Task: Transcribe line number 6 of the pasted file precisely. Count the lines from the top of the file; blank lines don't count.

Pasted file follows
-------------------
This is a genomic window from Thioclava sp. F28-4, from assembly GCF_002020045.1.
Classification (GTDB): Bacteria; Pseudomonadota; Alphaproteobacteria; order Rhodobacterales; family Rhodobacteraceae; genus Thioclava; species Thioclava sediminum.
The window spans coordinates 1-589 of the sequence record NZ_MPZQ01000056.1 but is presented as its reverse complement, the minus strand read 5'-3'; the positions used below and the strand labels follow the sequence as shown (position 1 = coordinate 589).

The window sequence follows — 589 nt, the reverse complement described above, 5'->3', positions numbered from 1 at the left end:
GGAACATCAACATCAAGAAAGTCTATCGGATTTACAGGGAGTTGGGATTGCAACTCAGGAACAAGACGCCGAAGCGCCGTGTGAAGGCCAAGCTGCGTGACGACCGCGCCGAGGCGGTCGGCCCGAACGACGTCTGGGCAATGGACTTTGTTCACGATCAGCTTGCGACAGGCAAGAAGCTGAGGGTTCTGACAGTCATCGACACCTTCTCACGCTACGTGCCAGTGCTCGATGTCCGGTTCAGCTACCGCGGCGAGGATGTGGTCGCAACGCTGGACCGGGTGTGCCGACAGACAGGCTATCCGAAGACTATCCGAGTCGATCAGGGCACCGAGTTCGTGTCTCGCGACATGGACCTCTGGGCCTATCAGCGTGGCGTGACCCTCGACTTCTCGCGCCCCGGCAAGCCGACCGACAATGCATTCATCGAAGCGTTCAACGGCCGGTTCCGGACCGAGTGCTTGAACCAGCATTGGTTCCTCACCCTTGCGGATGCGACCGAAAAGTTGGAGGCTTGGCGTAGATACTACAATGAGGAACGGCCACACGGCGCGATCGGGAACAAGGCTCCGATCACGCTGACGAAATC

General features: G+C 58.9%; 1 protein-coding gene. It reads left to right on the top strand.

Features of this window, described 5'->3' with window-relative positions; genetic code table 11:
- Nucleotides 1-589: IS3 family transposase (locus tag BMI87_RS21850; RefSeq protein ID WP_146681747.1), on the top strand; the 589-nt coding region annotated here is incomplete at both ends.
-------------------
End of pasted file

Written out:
General features: G+C 58.9%; 1 protein-coding gene. It reads left to right on the top strand.